Questions have been raised about the nature of Paddy Holohan's suspension from Sinn Féin, with one political rival accusing the party's leadership of "throwing councillors under the bus".
The party's activity in Dublin South West was last night suspended after the former MMA fighter was nominated for the position of mayor of South Dublin.
The nomination came immediately after Mr Holohan had served a five-month suspension from the party for comments made on his podcast.
A note to members in the area said activities were suspended "following some recent political actions taken by some members in the constituency which the Ard Chomhairle views with deep concern”.
“The National leadership intends to meet with the new Dublin Cuige/Political leadership post the AGM on Saturday, July 11 to assess the situation and set the terms of reference for a full review of the area."
The nomination was not cleared by party leadership and some TDs, including Eoin Ó Broin, expressed their surprise at the nomination.
However, Mr Holohan had been attending meetings of the council as a member of the party as recently as May, something party headquarters were alerted to.
Due to physical distancing measures, South Dublin County Council is operating a reduced capacity for its full monthly meetings, an arrangement which is being carried out by several councils and the Oireachtas.
Under the agreement, Sinn Féin is entitled to send three councillors to meetings.
At May's meeting, Mr Holohan joined councillors Willo Carey and Lisa Kinsella Colman in the Sinn Féin seats, despite his suspension.
Sinn Féin at the time told The Irish Examiner that Mr Holohan was still suspended and a disciplinary procedure under way, but the party's leader on the council, Cathal King, told The Irish Examiner that the decision was made due to the availability of councillors, with at least one cocooning.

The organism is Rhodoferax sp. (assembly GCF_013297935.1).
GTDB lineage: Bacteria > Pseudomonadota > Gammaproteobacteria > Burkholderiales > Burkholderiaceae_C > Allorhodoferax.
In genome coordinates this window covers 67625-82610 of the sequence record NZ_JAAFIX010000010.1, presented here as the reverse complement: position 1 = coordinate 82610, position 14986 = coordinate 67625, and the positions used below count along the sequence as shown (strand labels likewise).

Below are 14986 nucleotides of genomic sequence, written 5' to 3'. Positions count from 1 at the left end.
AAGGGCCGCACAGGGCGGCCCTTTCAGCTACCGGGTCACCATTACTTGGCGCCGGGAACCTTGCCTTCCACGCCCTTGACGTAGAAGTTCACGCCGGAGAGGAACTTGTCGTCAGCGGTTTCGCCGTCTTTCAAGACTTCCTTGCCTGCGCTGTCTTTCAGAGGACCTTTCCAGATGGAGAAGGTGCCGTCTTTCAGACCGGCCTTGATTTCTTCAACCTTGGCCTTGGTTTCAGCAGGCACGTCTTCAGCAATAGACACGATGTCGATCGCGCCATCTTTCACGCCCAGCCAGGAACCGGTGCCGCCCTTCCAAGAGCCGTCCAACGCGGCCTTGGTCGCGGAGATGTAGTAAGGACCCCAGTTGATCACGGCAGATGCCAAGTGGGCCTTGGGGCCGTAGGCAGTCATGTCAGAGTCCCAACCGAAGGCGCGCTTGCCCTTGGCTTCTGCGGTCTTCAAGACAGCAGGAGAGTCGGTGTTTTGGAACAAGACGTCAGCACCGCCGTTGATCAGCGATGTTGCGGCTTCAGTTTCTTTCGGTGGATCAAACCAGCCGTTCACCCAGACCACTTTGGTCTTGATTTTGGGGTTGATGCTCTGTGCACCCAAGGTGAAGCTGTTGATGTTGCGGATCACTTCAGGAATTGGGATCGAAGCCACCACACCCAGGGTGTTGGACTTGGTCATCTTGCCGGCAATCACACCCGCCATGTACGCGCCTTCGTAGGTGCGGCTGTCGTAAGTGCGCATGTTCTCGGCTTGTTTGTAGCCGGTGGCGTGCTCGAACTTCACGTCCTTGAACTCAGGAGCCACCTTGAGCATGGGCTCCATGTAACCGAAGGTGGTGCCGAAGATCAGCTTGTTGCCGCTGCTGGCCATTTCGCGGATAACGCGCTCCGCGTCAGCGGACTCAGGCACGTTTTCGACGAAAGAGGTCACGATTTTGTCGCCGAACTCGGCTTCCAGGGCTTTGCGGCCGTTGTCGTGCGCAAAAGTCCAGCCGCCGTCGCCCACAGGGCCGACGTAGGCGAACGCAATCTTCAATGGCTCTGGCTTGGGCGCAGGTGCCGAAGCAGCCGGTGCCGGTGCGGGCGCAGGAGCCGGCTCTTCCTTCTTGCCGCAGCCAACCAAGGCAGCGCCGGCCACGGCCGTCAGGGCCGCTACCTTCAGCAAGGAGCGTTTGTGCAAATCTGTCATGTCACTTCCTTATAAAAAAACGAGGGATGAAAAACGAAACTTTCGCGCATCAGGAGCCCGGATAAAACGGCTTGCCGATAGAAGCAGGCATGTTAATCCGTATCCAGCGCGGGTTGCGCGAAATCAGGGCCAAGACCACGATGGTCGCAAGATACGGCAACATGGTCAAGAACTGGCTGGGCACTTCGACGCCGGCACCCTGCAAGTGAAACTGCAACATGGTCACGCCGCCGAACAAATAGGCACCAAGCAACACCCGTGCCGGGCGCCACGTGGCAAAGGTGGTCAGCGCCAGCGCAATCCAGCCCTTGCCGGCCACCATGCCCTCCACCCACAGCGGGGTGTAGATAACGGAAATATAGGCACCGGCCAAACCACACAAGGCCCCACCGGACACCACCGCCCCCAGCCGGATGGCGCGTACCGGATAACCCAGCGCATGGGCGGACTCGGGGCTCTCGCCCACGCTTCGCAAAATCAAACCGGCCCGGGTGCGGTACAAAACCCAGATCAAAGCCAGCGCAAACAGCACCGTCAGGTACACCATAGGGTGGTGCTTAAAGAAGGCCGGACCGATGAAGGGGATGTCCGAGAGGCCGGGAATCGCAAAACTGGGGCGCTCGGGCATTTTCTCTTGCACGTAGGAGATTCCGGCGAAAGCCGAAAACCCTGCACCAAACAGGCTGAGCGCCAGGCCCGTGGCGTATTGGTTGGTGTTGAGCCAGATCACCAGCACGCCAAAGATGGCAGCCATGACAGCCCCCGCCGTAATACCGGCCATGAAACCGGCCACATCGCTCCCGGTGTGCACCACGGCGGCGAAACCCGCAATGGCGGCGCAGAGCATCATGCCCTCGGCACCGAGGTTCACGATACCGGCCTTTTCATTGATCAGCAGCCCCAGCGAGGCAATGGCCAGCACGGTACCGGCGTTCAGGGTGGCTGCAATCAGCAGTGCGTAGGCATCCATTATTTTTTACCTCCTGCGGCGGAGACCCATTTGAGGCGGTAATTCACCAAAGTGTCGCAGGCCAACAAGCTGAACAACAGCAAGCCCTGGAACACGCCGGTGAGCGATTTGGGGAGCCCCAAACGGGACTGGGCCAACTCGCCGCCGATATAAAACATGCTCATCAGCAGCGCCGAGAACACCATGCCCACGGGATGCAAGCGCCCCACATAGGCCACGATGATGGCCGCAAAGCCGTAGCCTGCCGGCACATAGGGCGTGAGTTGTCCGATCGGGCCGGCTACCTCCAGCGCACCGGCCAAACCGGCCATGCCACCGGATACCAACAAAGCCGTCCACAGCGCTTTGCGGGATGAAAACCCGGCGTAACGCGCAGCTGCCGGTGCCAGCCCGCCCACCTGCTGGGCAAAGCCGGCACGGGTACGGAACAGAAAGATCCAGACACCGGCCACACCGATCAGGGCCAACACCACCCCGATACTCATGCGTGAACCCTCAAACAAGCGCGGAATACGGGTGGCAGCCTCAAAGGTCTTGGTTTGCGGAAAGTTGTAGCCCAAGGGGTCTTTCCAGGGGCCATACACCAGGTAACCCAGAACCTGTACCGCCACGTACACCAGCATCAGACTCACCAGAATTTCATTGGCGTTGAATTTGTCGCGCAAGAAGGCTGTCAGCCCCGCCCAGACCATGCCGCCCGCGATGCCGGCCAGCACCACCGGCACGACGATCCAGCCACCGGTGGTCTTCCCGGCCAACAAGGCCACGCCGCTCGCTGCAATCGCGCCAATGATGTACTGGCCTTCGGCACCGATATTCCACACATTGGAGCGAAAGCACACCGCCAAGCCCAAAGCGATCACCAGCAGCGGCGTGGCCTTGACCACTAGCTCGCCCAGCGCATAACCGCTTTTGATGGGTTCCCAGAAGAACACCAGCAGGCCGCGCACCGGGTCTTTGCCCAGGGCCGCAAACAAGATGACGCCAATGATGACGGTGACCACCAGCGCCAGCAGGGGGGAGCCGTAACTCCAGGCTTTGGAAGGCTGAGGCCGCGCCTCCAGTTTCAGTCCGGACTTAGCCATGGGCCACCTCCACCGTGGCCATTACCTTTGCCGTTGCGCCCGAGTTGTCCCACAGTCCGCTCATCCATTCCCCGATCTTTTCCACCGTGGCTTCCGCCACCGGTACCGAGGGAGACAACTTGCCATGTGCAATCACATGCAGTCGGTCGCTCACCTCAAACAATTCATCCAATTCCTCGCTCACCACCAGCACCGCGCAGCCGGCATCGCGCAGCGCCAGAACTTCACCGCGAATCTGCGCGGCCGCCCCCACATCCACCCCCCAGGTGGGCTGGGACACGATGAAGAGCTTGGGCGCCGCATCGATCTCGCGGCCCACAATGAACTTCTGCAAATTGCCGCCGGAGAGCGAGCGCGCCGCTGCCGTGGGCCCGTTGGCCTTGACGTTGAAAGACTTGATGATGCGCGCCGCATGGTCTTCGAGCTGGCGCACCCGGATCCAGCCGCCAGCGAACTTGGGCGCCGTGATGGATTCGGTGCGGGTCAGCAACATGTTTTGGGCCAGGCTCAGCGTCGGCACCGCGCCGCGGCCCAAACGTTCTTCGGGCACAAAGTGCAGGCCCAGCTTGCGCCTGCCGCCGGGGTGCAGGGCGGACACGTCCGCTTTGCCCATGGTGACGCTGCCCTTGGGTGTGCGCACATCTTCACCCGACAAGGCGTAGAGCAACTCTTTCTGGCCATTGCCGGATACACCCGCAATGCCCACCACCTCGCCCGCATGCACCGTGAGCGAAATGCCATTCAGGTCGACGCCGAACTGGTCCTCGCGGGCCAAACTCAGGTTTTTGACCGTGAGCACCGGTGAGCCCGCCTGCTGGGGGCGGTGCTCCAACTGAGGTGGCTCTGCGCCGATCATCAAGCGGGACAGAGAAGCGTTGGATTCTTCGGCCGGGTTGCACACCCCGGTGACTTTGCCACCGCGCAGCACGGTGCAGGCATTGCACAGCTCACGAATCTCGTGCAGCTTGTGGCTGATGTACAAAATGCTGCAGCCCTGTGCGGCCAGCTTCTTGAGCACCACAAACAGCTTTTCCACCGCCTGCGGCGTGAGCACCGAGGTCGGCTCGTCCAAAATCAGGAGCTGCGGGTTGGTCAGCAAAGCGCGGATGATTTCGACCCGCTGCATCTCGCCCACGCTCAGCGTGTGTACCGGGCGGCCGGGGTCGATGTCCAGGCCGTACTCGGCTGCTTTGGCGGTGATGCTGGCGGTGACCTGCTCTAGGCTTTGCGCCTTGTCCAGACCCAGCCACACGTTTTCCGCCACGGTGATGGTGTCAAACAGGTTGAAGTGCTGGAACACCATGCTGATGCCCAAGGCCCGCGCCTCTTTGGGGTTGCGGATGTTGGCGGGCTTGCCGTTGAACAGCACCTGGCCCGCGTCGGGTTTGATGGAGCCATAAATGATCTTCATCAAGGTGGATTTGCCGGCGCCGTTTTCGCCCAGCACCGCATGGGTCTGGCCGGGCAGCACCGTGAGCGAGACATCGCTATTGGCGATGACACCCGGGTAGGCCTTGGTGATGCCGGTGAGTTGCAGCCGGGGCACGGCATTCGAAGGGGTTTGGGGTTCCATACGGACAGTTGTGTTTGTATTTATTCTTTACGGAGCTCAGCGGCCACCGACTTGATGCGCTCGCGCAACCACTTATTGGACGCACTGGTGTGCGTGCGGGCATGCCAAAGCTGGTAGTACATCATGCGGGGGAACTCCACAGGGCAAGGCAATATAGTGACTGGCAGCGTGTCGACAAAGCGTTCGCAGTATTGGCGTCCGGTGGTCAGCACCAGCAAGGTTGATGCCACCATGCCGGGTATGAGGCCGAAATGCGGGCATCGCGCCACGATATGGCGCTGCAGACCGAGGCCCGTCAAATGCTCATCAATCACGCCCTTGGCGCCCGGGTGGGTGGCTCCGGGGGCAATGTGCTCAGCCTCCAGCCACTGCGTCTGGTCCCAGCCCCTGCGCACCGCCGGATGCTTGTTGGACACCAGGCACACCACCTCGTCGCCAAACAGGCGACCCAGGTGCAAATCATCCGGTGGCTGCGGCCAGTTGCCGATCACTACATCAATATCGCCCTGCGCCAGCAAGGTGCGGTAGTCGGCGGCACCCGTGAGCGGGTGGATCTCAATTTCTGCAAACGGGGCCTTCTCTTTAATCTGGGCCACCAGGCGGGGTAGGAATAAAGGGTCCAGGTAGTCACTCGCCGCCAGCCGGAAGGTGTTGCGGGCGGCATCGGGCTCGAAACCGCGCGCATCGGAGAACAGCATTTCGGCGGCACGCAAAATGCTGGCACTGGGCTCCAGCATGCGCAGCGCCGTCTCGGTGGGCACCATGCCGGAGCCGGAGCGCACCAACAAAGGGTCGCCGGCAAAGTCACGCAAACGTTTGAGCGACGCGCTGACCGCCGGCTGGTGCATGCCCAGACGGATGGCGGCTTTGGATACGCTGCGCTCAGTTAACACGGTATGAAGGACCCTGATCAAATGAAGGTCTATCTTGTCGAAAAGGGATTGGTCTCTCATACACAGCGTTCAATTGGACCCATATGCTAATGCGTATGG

Mr King also said that Mr Holohan's presence ensured a geographical spread to the party's councillors, with Ms Kinsella and Mr Carey representing the Clondalkin area and Mr Holohan Tallaght.
Green Party councillor Peter Kavanagh said that he felt the suspension of activities would mean nothing unless it was enforced.
Mr Kavanagh also pointed out that Mr Holohan's nomination was voted for by councillors in the Dublin Mid West region.
"I'm glad Sinn Féin appear to be taking this seriously, but I'm worried it will amount to nothing.
"Cllr Holohan's five-month suspension didn't seem to have any effect.
"He attended a council meeting with numbers curtailed by Covid-19 as one of Sinn Féin's nominees, not as an independent.
I'm also worried that members of Sinn Féin in Dublin South West who were quick to distance themselves from Cllr Holohan's comments are being punished for the actions of councillors, some of whom are in Dublin Mid West.
Fine Gael councillor David McManus, who was elected deputy mayor at the sitting, said the decision from the party "raises more questions".
"Sinn Féin's latest decision raises more questions - why was this Councillor re-admitted by Sinn Féin in the first place?
"How can he be re-admitted as an official councillor representing the party but then can't be nominated for Mayor?
"The Sinn Féin leadership are responsible for this and now they are trying to throw their local Councillors under the bus.
"I would call for Mary Lou McDonald to make a full statement on this matter, it's time for answers, not reviews."
Sinn Féin leader Mary Lou McDonald had declared herself "shocked and deeply disappointed" by Mr Holohan's comments on his No Shame podcast, where he had claimed underage girls were extorting men for money.
There is some f****** scum women out there as well.
“And I just want to say to you, there’s a situation that I heard during the week… somebody was underage, the person didn’t know they were underage, the girl pursued the guy.
“Got whatever she needed, had pictures, had videos, and then said ‘I want 10 grand’.
“And that was, that wasn’t the first person, there was loads of them."
The suspension followed other remarks Mr Holohan made about Taoiseach Leo Varadkar's Irish heritage and the fact that he, in Mr Holohan’s opinion, does not represent a “family man”.